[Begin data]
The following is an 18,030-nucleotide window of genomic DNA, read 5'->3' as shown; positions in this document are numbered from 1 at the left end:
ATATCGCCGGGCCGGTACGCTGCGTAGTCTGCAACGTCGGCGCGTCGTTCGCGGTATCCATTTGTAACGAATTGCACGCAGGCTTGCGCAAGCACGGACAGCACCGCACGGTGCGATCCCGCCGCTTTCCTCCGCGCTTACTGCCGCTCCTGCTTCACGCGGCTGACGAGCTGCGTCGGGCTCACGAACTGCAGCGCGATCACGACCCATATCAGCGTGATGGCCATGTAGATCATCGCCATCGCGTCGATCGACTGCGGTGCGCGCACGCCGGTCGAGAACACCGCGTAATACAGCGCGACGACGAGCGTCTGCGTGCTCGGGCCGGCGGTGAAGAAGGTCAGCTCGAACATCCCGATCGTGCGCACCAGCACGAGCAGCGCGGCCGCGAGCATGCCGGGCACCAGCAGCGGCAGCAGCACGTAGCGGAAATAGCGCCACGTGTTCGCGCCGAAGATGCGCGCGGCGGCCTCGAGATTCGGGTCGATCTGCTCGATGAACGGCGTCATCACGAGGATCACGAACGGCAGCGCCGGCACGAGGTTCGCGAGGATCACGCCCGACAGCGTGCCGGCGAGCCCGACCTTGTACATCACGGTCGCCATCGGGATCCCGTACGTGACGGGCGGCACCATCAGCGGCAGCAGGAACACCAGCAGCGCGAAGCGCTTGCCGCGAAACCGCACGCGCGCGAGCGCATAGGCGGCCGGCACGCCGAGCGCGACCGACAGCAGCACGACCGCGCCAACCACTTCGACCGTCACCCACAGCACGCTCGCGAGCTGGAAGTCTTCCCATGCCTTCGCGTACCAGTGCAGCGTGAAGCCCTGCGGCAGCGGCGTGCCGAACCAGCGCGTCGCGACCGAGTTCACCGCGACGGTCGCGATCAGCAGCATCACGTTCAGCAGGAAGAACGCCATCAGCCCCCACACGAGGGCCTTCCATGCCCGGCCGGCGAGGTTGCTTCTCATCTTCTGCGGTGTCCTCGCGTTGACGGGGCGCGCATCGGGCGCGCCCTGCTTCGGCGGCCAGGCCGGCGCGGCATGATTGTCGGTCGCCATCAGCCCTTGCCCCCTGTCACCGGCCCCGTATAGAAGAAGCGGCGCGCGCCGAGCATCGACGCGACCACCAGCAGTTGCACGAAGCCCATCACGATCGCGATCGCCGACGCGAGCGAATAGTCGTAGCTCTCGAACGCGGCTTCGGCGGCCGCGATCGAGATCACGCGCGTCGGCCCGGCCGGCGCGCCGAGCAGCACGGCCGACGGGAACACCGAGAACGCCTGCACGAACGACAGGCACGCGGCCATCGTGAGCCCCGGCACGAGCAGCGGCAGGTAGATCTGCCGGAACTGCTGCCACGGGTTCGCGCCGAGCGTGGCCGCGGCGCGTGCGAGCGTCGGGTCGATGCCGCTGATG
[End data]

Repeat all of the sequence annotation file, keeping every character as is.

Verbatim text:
The following is an 18,030-nucleotide window of genomic DNA, read 5'->3' as shown; positions in this document are numbered from 1 at the left end:
ATATCGCCGGGCCGGTACGCTGCGTAGTCTGCAACGTCGGCGCGTCGTTCGCGGTATCCATTTGTAACGAATTGCACGCAGGCTTGCGCAAGCACGGACAGCACCGCACGGTGCGATCCCGCCGCTTTCCTCCGCGCTTACTGCCGCTCCTGCTTCACGCGGCTGACGAGCTGCGTCGGGCTCACGAACTGCAGCGCGATCACGACCCATATCAGCGTGATGGCCATGTAGATCATCGCCATCGCGTCGATCGACTGCGGTGCGCGCACGCCGGTCGAGAACACCGCGTAATACAGCGCGACGACGAGCGTCTGCGTGCTCGGGCCGGCGGTGAAGAAGGTCAGCTCGAACATCCCGATCGTGCGCACCAGCACGAGCAGCGCGGCCGCGAGCATGCCGGGCACCAGCAGCGGCAGCAGCACGTAGCGGAAATAGCGCCACGTGTTCGCGCCGAAGATGCGCGCGGCGGCCTCGAGATTCGGGTCGATCTGCTCGATGAACGGCGTCATCACGAGGATCACGAACGGCAGCGCCGGCACGAGGTTCGCGAGGATCACGCCCGACAGCGTGCCGGCGAGCCCGACCTTGTACATCACGGTCGCCATCGGGATCCCGTACGTGACGGGCGGCACCATCAGCGGCAGCAGGAACACCAGCAGCGCGAAGCGCTTGCCGCGAAACCGCACGCGCGCGAGCGCATAGGCGGCCGGCACGCCGAGCGCGACCGACAGCAGCACGACCGCGCCAACCACTTCGACCGTCACCCACAGCACGCTCGCGAGCTGGAAGTCTTCCCATGCCTTCGCGTACCAGTGCAGCGTGAAGCCCTGCGGCAGCGGCGTGCCGAACCAGCGCGTCGCGACCGAGTTCACCGCGACGGTCGCGATCAGCAGCATCACGTTCAGCAGGAAGAACGCCATCAGCCCCCACACGAGGGCCTTCCATGCCCGGCCGGCGAGGTTGCTTCTCATCTTCTGCGGTGTCCTCGCGTTGACGGGGCGCGCATCGGGCGCGCCCTGCTTCGGCGGCCAGGCCGGCGCGGCATGATTGTCGGTCGCCATCAGCCCTTGCCCCCTGTCACCGGCCCCGTATAGAAGAAGCGGCGCGCGCCGAGCATCGACGCGACCACCAGCAGTTGCACGAAGCCCATCACGATCGCGATCGCCGACGCGAGCGAATAGTCGTAGCTCTCGAACGCGGCTTCGGCGGCCGCGATCGAGATCACGCGCGTCGGCCCGGCCGGCGCGCCGAGCAGCACGGCCGACGGGAACACCGAGAACGCCTGCACGAACGACAGGCACGCGGCCATCGTGAGCCCCGGCACGAGCAGCGGCAGGTAGATCTGCCGGAACTGCTGCCACGGGTTCGCGCCGAGCGTGGCCGCGGCGCGTGCGAGCGTCGGGTCGATGCCGCTGATG